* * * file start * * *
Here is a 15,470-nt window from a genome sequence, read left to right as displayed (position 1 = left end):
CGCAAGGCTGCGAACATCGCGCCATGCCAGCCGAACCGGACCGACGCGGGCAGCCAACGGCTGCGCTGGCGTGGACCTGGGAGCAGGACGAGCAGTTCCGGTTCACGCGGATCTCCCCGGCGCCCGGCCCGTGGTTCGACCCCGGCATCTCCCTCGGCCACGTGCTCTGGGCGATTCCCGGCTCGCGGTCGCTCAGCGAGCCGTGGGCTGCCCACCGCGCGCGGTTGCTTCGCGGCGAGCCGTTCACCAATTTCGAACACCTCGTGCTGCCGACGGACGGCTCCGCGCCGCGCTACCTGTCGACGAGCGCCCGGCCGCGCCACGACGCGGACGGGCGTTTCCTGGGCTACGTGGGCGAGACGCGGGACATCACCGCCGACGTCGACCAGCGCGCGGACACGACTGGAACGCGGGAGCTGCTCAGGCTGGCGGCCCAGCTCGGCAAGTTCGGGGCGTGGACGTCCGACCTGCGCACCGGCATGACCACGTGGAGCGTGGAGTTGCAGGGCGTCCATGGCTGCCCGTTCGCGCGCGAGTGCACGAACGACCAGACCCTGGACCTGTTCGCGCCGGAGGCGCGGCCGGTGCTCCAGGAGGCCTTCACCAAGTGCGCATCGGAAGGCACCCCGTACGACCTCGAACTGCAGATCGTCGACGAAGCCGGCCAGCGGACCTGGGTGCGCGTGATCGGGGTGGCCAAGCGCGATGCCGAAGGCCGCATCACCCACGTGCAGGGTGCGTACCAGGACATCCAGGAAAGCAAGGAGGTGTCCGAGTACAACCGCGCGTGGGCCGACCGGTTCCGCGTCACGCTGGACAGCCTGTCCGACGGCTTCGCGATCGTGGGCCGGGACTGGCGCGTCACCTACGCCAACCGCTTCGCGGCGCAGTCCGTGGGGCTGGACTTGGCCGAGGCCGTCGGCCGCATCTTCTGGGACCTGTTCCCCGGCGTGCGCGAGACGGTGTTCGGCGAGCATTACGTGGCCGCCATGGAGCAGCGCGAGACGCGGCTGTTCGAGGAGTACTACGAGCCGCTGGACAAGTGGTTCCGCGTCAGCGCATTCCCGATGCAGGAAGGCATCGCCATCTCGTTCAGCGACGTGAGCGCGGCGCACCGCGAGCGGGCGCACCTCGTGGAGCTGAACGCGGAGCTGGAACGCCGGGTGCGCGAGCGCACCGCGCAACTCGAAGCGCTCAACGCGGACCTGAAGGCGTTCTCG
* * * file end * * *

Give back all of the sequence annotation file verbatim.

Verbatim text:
Here is a 15,470-nt window from a genome sequence, read left to right as displayed (position 1 = left end):
CGCAAGGCTGCGAACATCGCGCCATGCCAGCCGAACCGGACCGACGCGGGCAGCCAACGGCTGCGCTGGCGTGGACCTGGGAGCAGGACGAGCAGTTCCGGTTCACGCGGATCTCCCCGGCGCCCGGCCCGTGGTTCGACCCCGGCATCTCCCTCGGCCACGTGCTCTGGGCGATTCCCGGCTCGCGGTCGCTCAGCGAGCCGTGGGCTGCCCACCGCGCGCGGTTGCTTCGCGGCGAGCCGTTCACCAATTTCGAACACCTCGTGCTGCCGACGGACGGCTCCGCGCCGCGCTACCTGTCGACGAGCGCCCGGCCGCGCCACGACGCGGACGGGCGTTTCCTGGGCTACGTGGGCGAGACGCGGGACATCACCGCCGACGTCGACCAGCGCGCGGACACGACTGGAACGCGGGAGCTGCTCAGGCTGGCGGCCCAGCTCGGCAAGTTCGGGGCGTGGACGTCCGACCTGCGCACCGGCATGACCACGTGGAGCGTGGAGTTGCAGGGCGTCCATGGCTGCCCGTTCGCGCGCGAGTGCACGAACGACCAGACCCTGGACCTGTTCGCGCCGGAGGCGCGGCCGGTGCTCCAGGAGGCCTTCACCAAGTGCGCATCGGAAGGCACCCCGTACGACCTCGAACTGCAGATCGTCGACGAAGCCGGCCAGCGGACCTGGGTGCGCGTGATCGGGGTGGCCAAGCGCGATGCCGAAGGCCGCATCACCCACGTGCAGGGTGCGTACCAGGACATCCAGGAAAGCAAGGAGGTGTCCGAGTACAACCGCGCGTGGGCCGACCGGTTCCGCGTCACGCTGGACAGCCTGTCCGACGGCTTCGCGATCGTGGGCCGGGACTGGCGCGTCACCTACGCCAACCGCTTCGCGGCGCAGTCCGTGGGGCTGGACTTGGCCGAGGCCGTCGGCCGCATCTTCTGGGACCTGTTCCCCGGCGTGCGCGAGACGGTGTTCGGCGAGCATTACGTGGCCGCCATGGAGCAGCGCGAGACGCGGCTGTTCGAGGAGTACTACGAGCCGCTGGACAAGTGGTTCCGCGTCAGCGCATTCCCGATGCAGGAAGGCATCGCCATCTCGTTCAGCGACGTGAGCGCGGCGCACCGCGAGCGGGCGCACCTCGTGGAGCTGAACGCGGAGCTGGAACGCCGGGTGCGCGAGCGCACCGCGCAACTCGAAGCGCTCAACGCGGACCTGAAGGCGTTCTCG